When the loop of each anchor is opened up to force it onto the larger diameter 480 support body, the configuration of the anchor automatically causes the two pointed free ends to close up into a gripping configuration as shown in
Insertion proceeds by pushing the support towards the opened and properly shaped annulus causing the sharp points of the grippers to penetrate the tissue. As the insertion tool is removed from the support, the support body contracts to the final desired shape and diameter of the valve annulus. As it contracts, the pincers are forced to grasp the tissue of the annulus and hold the support securely in place. Thus, the support is relatively easy to insert and can be removed and repositioned by reversing the process, that is by expanding the support body, which releases the pincers.
A wide variety of insertion tools (which we also sometimes call dilators) can be used to attach a support to the heart valve annulus tissue. Some have been described earlier and we describe others below.
An important principle of the configuration and operation of at least some examples of insertion tools is that they enable a surgeon or catheter operator to install the support reliably and easily in a wide range of patients having heart valves that are in a wide variety of conditions and have a wide variety of shapes and sizes. In other words, insertion can be achieved routinely and simply. This can be done by an insertion tool that automatically and easily temporarily expands and reconfigures any heart valve annulus to adopt a common expanded shape or size or both so that a support that has been pre-expanded to the common shape or size or both can be attached without concern for the upstretched context and configuration of the patient's valve annulus. The support is configured so that after insertion the support can be reconfigured automatically or by manipulation to a final secure stable desired shape and size, with the insertion tool removed.
By pushing or pulling 526 on the second handle relative to the first handle, the inner tube is moved back and forth relative to the outer tube, which causes the arms to dilate as in
As shown in
As shown in
This version 730 of the support is resilient and can be expanded to a delivery configuration and later will contract to a final configuration. As shown in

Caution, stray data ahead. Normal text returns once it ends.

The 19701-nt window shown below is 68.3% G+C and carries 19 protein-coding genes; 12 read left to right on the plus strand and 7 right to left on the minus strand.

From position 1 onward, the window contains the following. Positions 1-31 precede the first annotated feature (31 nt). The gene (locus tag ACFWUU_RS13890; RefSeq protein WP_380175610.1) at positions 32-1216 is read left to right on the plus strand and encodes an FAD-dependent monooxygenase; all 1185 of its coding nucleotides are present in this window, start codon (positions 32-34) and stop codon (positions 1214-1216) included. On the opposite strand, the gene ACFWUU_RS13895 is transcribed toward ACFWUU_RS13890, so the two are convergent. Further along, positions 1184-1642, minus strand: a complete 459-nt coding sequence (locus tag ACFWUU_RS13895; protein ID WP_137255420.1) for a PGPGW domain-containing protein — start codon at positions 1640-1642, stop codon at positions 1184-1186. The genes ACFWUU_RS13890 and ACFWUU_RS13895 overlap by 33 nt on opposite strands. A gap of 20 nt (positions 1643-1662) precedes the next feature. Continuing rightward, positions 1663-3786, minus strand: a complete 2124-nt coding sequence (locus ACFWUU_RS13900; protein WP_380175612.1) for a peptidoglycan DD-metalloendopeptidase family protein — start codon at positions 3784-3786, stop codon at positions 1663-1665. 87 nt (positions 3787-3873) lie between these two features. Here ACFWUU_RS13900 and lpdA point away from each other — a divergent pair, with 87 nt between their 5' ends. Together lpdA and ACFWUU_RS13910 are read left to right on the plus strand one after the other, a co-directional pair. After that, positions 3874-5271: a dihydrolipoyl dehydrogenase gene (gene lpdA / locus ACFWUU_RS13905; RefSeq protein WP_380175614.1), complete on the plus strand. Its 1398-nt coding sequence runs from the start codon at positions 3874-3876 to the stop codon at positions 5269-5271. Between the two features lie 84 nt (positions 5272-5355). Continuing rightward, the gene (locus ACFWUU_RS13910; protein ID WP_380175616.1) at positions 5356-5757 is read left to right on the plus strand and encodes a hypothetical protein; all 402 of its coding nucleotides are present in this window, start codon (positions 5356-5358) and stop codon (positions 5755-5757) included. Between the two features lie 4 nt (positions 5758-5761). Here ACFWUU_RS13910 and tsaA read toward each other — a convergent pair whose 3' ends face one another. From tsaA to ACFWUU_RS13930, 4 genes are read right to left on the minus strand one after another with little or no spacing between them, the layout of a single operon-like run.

As shown in
The peaks and valleys of the sinusoid of the first sinusoidal wire 1442 are inverted relative to the peaks and valleys for the second sinusoidal wire 1444 such that a peak 1446 of the first sinusoidal wire 1442 oriented toward the outer edge 1448 of the ring formation is positioned opposite a peak 1450 of the second sinusoidal wire 1444 oriented toward the inner edge 1452 of the ring formation. One sinusoidal wire 1442 in each double sinusoidal segment 1432 terminates in sharp free ends 1454, 1456 all pointing in the same direction 1462 for piercing heart tissue and anchoring the support. The sharp free ends 1454, 1456 have barbs 1464, 1466 for gripping pierced heart tissue. One sinusoidal wire 1444 in each double sinusoidal segment 1434 terminates in flat free ends 1458, 1460, which do not aid in piercing the heart tissue. In some configurations, both sinusoidal wires 1442, 1444 terminate in sharp free ends. The sharp free ends 1454, 1456 and flat free ends 1458, 1460 of the sinusoidal wires 1442, 1444 fit tightly through holes 1468, 1470, 1472, 1474 in the connecting elements 1438, 1440 to form a secure connection between the double sinusoidal segments 1434, 1436 and the connecting elements.
The slight curve of the free ends 1636, 1638 resists forces that pull on the support when the anchors 1632, 1634 are embedded in annular tissue. Some or all of the anchors 1632, 1634 could also have barbs, just as the barbed anchors shown on some of the other supports herein (e.g. the supports in
The supports shown in
Generally, this support 1760 is similar in structure to a stent. The diamond sections 1736, 1738 could be different sizes, and other kinds of polygonal sections could be substituted for the diamond sections 1736, 1738. For example, hexagonal sections or zig-zag-shaped wire sections could be used, or a combination of different shapes and sizes could be used. While diamond sections 1736, 1738 may touch at side corners 1740, 1742, other types of polygons may touch at points other than corners.
The support 1760 is resilient and can be expanded to a delivery configuration and later will contract to a final configuration. The support can be made of a flexible shape memory material such as Nitinol or a biologically compatible elastomer (or other material) that is configured to contract the support to the final configuration after insertion into tissue. For example, the support may be configured to contract upon a period of exposure to the temperature of the human body.
In general, the delivery tool 1764 expands both the support 1760 and the heart valve annulus 1768 to the same diameter and brings the support anchors 1748, 1750 into radial alignment with the circumference of the annulus, thereby allowing attachment of the support to the annulus. Release or removal of the delivery tool 1764 allows the support 1760 to collapse to its preferred and predetermined size and retain the heart valve annulus at that size.